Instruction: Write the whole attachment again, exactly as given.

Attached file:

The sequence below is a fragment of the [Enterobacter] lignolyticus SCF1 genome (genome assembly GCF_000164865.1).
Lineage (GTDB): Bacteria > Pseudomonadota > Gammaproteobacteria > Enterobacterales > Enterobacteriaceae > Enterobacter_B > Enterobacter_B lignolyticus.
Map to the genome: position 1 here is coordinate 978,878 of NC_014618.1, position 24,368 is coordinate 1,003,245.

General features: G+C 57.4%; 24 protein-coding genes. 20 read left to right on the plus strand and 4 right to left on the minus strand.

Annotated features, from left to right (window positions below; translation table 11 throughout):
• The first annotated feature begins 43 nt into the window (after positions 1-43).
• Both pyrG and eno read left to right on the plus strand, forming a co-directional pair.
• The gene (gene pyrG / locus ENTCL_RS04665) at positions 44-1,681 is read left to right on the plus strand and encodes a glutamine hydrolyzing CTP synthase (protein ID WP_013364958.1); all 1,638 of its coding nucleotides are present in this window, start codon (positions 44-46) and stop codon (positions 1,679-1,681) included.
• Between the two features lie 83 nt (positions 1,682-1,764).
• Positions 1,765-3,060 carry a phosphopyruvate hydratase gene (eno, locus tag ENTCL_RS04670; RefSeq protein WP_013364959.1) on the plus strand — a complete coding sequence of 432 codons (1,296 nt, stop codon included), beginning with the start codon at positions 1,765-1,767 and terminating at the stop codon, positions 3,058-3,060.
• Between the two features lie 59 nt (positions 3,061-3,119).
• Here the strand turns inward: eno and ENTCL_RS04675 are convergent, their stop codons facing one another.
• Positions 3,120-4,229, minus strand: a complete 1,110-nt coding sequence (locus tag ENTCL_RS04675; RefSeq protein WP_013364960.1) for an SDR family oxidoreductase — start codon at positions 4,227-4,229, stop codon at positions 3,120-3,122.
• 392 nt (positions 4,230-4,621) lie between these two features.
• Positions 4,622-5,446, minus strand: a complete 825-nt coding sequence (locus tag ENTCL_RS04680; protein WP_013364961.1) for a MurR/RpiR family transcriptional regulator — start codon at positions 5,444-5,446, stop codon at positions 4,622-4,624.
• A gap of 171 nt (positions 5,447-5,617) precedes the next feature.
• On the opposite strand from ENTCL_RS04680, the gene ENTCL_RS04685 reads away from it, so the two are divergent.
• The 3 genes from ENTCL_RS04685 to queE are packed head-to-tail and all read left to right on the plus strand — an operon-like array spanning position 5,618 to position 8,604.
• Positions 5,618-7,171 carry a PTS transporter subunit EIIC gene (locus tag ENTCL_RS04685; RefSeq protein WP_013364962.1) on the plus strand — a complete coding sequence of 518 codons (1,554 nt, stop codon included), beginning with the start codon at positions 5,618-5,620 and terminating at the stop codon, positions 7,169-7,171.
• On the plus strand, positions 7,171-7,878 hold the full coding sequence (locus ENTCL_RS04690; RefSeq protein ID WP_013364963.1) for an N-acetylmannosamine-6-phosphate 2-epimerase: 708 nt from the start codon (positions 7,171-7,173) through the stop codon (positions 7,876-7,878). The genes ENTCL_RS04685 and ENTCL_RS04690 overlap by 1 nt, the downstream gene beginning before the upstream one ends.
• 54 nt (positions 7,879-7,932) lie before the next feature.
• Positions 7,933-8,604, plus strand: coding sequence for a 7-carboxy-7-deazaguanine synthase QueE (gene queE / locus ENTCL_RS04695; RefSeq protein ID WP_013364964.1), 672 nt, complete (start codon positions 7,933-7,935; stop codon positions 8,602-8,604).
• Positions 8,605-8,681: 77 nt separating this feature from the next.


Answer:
The sequence below is a fragment of the [Enterobacter] lignolyticus SCF1 genome (genome assembly GCF_000164865.1).
Lineage (GTDB): Bacteria > Pseudomonadota > Gammaproteobacteria > Enterobacterales > Enterobacteriaceae > Enterobacter_B > Enterobacter_B lignolyticus.
Map to the genome: position 1 here is coordinate 978,878 of NC_014618.1, position 24,368 is coordinate 1,003,245.

General features: G+C 57.4%; 24 protein-coding genes. 20 read left to right on the plus strand and 4 right to left on the minus strand.

Annotated features, from left to right (window positions below; translation table 11 throughout):
• The first annotated feature begins 43 nt into the window (after positions 1-43).
• Both pyrG and eno read left to right on the plus strand, forming a co-directional pair.
• The gene (gene pyrG / locus ENTCL_RS04665) at positions 44-1,681 is read left to right on the plus strand and encodes a glutamine hydrolyzing CTP synthase (protein ID WP_013364958.1); all 1,638 of its coding nucleotides are present in this window, start codon (positions 44-46) and stop codon (positions 1,679-1,681) included.
• Between the two features lie 83 nt (positions 1,682-1,764).
• Positions 1,765-3,060 carry a phosphopyruvate hydratase gene (eno, locus tag ENTCL_RS04670; RefSeq protein WP_013364959.1) on the plus strand — a complete coding sequence of 432 codons (1,296 nt, stop codon included), beginning with the start codon at positions 1,765-1,767 and terminating at the stop codon, positions 3,058-3,060.
• Between the two features lie 59 nt (positions 3,061-3,119).
• Here the strand turns inward: eno and ENTCL_RS04675 are convergent, their stop codons facing one another.
• Positions 3,120-4,229, minus strand: a complete 1,110-nt coding sequence (locus tag ENTCL_RS04675; RefSeq protein WP_013364960.1) for an SDR family oxidoreductase — start codon at positions 4,227-4,229, stop codon at positions 3,120-3,122.
• 392 nt (positions 4,230-4,621) lie between these two features.
• Positions 4,622-5,446, minus strand: a complete 825-nt coding sequence (locus tag ENTCL_RS04680; protein WP_013364961.1) for a MurR/RpiR family transcriptional regulator — start codon at positions 5,444-5,446, stop codon at positions 4,622-4,624.
• A gap of 171 nt (positions 5,447-5,617) precedes the next feature.
• On the opposite strand from ENTCL_RS04680, the gene ENTCL_RS04685 reads away from it, so the two are divergent.
• The 3 genes from ENTCL_RS04685 to queE are packed head-to-tail and all read left to right on the plus strand — an operon-like array spanning position 5,618 to position 8,604.
• Positions 5,618-7,171 carry a PTS transporter subunit EIIC gene (locus tag ENTCL_RS04685; RefSeq protein WP_013364962.1) on the plus strand — a complete coding sequence of 518 codons (1,554 nt, stop codon included), beginning with the start codon at positions 5,618-5,620 and terminating at the stop codon, positions 7,169-7,171.
• On the plus strand, positions 7,171-7,878 hold the full coding sequence (locus ENTCL_RS04690; RefSeq protein ID WP_013364963.1) for an N-acetylmannosamine-6-phosphate 2-epimerase: 708 nt from the start codon (positions 7,171-7,173) through the stop codon (positions 7,876-7,878). The genes ENTCL_RS04685 and ENTCL_RS04690 overlap by 1 nt, the downstream gene beginning before the upstream one ends.
• 54 nt (positions 7,879-7,932) lie before the next feature.
• Positions 7,933-8,604, plus strand: coding sequence for a 7-carboxy-7-deazaguanine synthase QueE (gene queE / locus ENTCL_RS04695; RefSeq protein ID WP_013364964.1), 672 nt, complete (start codon positions 7,933-7,935; stop codon positions 8,602-8,604).
• Positions 8,605-8,681: 77 nt separating this feature from the next.